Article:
Tuesday, June 11, 2019

Limitations of Programmed Solo Adventures

I’m wrapping up work on two programmed solitaire adventures, a 20th anniversary revision of my Trapped in the Museum free adventure and a much more substantial science fiction scenario, The Asturia Incident, each using the OpenD6 system. I enjoyed working on them. They offered a break from more traditional roleplaying game writing and allowed me to have fun exploring elements within each genre. Both serve as tutorial adventures walking players through the skill-roll process in numerous situations, though this proved a bit more difficult to adjudicate thoroughly in the longer scenario. And while I’m thinking about developing a substantial pulp-themed solo adventure (a sequel of sorts to Trapped in the Museum), I feel I need some time to cleanse my palate from the rigors of programmed solo scenario writing. As entertaining as I hope the final product might seem, writing a programmed solo adventure takes a great deal of creative effort and has limited appeal in the roleplaying gamer market.

The form has many advantages for both author and players. As a designer I can infuse the text with my own gamemastering style. I can take the time to walk players through the intricacies of the game system – much as I would at the live game table – in the familiar role of a solitaire tutorial adventure (a frequent topic of mine). I can drop clever references, have fun inviting readers to explore odd tangents, and riddle the choices with hard-to-find “easter eggs.” Players seeking a solo roleplaying experience have everything set before them. Though they can’t always use their own character, they have fully developed encounters and a storyline, with little left for them to fill in with oracles, story dice, and other contrivances requiring the reader to fill in the gaps and combine the various elements into a cohesive, fulfilling story.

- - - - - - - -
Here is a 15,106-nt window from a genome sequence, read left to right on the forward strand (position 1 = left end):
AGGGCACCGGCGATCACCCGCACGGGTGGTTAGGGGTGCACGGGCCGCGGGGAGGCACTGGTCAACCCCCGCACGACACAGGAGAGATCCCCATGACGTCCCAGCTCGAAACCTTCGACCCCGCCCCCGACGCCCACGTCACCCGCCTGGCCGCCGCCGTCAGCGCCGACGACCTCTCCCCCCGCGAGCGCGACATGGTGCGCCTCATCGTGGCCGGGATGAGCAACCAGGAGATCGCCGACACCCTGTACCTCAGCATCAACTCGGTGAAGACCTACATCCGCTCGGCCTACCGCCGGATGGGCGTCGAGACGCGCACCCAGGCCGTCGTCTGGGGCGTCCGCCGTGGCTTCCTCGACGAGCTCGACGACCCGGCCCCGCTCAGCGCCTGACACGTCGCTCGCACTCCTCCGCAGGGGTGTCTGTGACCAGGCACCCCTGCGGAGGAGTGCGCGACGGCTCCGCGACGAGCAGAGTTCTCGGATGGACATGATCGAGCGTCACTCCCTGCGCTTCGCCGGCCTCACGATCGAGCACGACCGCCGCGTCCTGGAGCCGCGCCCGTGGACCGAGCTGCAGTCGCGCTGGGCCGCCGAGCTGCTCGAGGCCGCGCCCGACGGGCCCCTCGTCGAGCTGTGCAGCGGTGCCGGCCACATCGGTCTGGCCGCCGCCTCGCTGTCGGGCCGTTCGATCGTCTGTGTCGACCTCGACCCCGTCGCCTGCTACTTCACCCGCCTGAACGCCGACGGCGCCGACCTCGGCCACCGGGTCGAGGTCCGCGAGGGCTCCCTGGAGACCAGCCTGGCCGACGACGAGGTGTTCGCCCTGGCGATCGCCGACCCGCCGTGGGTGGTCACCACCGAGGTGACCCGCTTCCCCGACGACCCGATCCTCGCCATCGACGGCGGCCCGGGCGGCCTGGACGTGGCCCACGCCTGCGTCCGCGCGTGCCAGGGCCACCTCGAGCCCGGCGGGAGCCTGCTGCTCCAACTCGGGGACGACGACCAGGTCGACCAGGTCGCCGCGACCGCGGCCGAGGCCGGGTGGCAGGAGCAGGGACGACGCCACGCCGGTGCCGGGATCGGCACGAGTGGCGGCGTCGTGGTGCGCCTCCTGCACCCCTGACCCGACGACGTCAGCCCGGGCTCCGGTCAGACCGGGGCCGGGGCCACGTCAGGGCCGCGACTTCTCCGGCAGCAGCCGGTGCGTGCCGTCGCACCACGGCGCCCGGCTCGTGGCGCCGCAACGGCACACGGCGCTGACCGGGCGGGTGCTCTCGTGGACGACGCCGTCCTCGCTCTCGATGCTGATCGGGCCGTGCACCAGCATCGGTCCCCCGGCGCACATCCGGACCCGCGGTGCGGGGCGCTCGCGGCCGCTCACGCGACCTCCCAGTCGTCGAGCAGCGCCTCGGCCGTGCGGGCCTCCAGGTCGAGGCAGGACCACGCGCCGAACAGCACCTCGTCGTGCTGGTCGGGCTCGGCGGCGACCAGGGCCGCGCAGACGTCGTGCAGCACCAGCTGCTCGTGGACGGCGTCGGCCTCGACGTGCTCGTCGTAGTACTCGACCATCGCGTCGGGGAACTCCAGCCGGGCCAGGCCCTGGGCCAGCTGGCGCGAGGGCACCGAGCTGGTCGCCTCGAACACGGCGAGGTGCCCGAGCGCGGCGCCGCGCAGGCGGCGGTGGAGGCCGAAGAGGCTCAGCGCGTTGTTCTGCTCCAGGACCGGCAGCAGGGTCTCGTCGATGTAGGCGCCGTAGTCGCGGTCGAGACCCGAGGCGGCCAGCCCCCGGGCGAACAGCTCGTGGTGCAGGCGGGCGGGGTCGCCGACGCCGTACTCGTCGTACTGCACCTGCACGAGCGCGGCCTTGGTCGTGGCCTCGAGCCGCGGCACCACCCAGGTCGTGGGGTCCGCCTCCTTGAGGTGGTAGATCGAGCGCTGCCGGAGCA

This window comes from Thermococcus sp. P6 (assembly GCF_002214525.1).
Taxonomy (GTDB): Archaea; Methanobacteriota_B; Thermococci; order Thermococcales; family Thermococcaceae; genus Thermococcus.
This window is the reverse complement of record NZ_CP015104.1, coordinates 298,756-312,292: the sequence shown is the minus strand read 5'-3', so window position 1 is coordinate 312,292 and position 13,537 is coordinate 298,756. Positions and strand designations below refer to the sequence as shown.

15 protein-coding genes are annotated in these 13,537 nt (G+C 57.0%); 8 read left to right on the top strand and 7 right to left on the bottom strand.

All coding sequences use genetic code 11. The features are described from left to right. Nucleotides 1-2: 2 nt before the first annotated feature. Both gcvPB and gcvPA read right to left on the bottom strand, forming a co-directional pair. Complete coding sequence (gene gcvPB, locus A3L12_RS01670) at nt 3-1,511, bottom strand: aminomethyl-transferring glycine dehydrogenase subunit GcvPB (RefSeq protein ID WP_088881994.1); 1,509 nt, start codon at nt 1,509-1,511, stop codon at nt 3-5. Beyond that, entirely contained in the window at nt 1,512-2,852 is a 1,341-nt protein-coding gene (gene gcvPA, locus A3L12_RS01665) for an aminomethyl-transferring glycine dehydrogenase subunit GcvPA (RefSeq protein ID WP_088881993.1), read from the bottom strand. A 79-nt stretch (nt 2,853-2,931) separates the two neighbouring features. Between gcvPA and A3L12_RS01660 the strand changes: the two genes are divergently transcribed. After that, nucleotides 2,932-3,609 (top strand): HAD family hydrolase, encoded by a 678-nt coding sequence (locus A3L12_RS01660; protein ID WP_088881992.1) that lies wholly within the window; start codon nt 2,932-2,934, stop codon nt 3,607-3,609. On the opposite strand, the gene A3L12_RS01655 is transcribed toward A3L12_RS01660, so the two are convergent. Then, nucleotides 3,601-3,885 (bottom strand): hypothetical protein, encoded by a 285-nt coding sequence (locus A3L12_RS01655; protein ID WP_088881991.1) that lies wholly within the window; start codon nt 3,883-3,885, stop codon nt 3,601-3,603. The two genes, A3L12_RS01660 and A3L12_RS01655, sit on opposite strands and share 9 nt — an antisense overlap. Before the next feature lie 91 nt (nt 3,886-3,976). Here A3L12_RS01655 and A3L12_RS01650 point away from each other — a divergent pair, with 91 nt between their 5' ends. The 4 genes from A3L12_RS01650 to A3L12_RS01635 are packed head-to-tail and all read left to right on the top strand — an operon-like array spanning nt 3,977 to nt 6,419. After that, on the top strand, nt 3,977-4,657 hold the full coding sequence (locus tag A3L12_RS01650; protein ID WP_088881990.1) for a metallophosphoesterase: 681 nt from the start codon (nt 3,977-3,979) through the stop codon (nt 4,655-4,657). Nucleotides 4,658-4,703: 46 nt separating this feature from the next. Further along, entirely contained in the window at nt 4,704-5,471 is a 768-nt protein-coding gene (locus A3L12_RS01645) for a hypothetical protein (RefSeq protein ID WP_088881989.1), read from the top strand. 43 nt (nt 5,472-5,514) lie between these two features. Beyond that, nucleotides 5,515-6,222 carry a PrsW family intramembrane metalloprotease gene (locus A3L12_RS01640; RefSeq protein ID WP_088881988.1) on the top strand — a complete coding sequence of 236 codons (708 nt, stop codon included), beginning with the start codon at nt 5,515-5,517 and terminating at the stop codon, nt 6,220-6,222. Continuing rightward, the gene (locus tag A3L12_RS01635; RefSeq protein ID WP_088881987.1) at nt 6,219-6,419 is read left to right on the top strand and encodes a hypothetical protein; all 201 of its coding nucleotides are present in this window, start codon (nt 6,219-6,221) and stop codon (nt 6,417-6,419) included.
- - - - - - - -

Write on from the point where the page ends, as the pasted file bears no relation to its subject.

The form has disadvantages as well. Each skill roll requires the developer to determine the effects of success as well as failure. Experienced gamemsters do this on the fly at the game table and often have a host of players helping to move the action along. Adjudicating failure while maintaining the experience for a single character can sometimes prove daunting, especially if that leads to an entirely new story branch to develop. Providing meaningful choices remains challenging: each choice requires another entry to resolve (if not more), but one wants to offer readers enough good choices so they don’t feel they’re railroaded along the plot (whereas at the game table players can do what they like with their characters, with anything possible, for the gamemaster to adjudicate in the moment). The adventure path must meander long enough to maintain the reader’s interest without resolving in complete failure too early on. The programmed entry format may seem like it offers great replay value, but it’s only as satisfying as the reader’s interest in exploring the limited possibilities the creator has mapped out.